End of Month View: Make Less Haste, Please, June

CIMG1480CIMG1481June flies past,
In a rush to get…..
Where?
Away from the vagaries of Winter and late spring,
Or on towards
A greater abundance
Of flower, of fruit, of root?
Make less haste, please,
June,
So I can savour
Your delights –
The fragrance of roses
Carried on the warm breeze;
The scent of rain –
Wet leaves and earthy goodness;
Brash colours
Of geum, poppy and lily;
Prim prettiness of
Pink and purple petals
Of geranium, allium, columbine.
Such joys are not just for June,
But they are here
And they are now,
And words cannot do justice
To the feelings I have
for the garden in June.

Pictures will not do justice to how I feel about the garden in June either, but nevertheless I am posting my usual end-of-month pictures as part of the ‘meme’ hosted by Helen, the Patient Gardener. Do visit her blog as well to find links of June views of a wide range of gardens. You can get an idea of how the pictures relate to the layout of our garden by looking at the map on The Garden tab or clicking on the link.

Above are two views from directly behind the house, of the paved area looking towards the sitooterie, and of the grass next to the stream, recently cleared of daffodil leaves and long grass, looking towards the apple trees. Below is the woodland and, having turned the corner, a view towards the clematis colonnade:

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Blousey herbaceous borders, with the start of a grouping of hostas in pots:

CIMG1483The gradual closing-in of the path through the woodland edge border:

CIMG1485The left and right hot borders, the former considerably hotter than the latter:

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Reliably blue presence of the centaura
has knitted the blue and white border together for several weeks, but is now almost over:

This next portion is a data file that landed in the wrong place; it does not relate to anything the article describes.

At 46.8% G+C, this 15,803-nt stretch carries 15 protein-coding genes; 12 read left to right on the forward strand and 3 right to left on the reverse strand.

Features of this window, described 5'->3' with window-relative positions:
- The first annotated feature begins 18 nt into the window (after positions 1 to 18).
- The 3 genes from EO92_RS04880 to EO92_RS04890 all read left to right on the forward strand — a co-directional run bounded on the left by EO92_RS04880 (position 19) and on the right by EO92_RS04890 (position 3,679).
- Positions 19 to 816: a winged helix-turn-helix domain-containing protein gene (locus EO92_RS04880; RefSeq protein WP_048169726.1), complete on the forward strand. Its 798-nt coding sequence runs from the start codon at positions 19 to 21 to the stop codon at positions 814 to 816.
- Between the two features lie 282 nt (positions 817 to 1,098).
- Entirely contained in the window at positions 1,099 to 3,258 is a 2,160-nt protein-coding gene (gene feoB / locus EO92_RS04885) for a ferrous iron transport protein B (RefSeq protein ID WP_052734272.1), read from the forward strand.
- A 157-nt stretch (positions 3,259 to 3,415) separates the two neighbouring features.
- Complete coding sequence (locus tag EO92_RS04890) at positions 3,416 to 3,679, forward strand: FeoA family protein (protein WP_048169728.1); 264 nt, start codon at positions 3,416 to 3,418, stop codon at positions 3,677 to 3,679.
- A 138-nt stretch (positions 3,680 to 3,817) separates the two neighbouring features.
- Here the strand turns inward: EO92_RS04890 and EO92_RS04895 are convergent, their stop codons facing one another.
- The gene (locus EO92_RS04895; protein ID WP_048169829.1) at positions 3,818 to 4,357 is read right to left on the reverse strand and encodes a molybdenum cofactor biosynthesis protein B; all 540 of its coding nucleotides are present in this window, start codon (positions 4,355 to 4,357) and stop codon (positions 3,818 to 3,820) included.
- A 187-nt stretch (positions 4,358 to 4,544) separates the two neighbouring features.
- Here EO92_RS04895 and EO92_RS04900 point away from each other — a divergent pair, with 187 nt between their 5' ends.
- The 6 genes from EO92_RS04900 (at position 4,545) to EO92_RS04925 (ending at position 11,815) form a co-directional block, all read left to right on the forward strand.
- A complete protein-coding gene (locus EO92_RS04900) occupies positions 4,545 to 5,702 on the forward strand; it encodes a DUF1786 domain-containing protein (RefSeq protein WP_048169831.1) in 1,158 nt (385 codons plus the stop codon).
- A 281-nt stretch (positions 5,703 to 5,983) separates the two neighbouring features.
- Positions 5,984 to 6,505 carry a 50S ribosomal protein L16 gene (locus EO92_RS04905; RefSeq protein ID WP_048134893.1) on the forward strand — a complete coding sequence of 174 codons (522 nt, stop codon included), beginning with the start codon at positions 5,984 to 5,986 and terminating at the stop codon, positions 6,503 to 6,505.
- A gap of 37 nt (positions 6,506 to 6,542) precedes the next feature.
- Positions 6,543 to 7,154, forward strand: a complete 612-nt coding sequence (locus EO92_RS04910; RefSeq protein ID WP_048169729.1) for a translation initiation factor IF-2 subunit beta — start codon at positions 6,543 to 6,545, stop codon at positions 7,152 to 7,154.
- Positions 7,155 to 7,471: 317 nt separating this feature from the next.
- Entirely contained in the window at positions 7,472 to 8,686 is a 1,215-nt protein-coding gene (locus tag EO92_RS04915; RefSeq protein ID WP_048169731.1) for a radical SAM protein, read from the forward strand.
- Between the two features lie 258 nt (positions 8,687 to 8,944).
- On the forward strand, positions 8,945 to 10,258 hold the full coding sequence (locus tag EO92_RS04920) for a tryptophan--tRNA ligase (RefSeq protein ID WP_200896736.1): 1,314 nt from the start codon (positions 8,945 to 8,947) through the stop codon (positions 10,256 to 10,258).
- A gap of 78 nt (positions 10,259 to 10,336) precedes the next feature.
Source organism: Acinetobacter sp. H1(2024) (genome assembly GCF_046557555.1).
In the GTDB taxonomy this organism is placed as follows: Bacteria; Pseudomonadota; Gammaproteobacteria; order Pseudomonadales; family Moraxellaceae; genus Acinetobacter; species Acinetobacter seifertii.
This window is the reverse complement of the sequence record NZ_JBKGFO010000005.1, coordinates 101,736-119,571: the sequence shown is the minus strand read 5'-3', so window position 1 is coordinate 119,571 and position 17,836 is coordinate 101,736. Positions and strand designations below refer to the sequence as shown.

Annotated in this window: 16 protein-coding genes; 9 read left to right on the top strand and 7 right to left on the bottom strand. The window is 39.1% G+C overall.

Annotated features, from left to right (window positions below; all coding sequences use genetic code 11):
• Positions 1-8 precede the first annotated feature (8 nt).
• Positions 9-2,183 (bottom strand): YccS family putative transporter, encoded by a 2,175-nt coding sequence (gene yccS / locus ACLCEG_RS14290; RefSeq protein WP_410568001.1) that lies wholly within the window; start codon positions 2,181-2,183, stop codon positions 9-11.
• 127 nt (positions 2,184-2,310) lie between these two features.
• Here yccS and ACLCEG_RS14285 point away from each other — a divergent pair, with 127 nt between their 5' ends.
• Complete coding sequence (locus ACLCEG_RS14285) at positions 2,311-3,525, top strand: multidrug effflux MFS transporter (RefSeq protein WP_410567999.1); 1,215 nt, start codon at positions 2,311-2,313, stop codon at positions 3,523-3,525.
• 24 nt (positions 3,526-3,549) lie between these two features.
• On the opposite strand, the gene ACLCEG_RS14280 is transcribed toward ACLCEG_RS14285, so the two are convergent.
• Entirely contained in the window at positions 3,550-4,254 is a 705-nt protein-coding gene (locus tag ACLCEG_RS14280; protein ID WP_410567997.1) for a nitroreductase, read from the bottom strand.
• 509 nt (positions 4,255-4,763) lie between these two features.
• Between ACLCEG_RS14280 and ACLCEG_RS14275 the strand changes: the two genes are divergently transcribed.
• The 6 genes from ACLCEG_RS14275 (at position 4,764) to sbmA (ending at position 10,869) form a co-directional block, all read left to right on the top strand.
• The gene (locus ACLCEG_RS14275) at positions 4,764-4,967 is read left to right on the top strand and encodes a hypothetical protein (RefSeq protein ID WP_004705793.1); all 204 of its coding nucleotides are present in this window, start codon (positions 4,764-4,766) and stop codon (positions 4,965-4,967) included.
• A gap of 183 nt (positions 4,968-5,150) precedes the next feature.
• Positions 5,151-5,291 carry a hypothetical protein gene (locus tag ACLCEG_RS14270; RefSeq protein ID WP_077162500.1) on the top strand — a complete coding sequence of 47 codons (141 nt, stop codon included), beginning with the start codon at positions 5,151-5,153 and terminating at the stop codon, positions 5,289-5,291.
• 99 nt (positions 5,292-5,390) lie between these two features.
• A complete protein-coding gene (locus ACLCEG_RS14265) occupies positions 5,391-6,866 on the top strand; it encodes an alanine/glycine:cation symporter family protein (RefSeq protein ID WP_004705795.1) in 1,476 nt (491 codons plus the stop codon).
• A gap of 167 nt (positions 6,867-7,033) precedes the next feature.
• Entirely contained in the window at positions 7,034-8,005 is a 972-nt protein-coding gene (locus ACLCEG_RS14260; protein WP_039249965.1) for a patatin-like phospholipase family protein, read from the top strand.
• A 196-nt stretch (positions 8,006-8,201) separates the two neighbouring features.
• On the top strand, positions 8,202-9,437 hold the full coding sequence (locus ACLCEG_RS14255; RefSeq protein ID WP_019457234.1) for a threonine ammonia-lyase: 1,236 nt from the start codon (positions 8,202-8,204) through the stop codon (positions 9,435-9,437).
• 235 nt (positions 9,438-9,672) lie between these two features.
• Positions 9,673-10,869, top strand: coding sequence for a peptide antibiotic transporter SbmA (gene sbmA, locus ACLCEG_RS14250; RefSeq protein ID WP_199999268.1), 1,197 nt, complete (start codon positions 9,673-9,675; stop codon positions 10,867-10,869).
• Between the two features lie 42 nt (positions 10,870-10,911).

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Climbing rose ‘Zephérine Drouhin’ is obligingly starting to spread along one of the horizontal supports in the rose garden, a place of olfactory bliss at the moment, whilst walking through the rose garden one can look through the clematis colonnade towards the herbaceous borders, past the glorious colour of Geranium ‘Dragon Heart’, to finish June’s complete ramble around the garden:

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20 Responses to End of Month View: Make Less Haste, Please, June

  1. Annette says:

    Yes, I feel the same: June’s just flying by and I want to cherish it a little bit longer but…You’re a poet, too, I like your first lines :). Your garden is delightful and full of quirky ideas – enjoy it!

  2. Lea says:

    Beautiful garden!
    I especially like the rose.
    Happy Gardening!
    Lea
    Lea’s Menagerie

    • Cathy says:

      Thanks Lea – yes, I am really pleased with how the Zepherine Drouhin is settling down again after they were moved early last year

  3. Angie says:

    A thoroughly enjoyable ramble! Everything looks great – I particularly like Zephérine Drouhin and the effect it gives growing over your supports.
    The path through the woodland edge looks very inviting – it reminds me of being a child and going for a walk down to the burn nearby my house.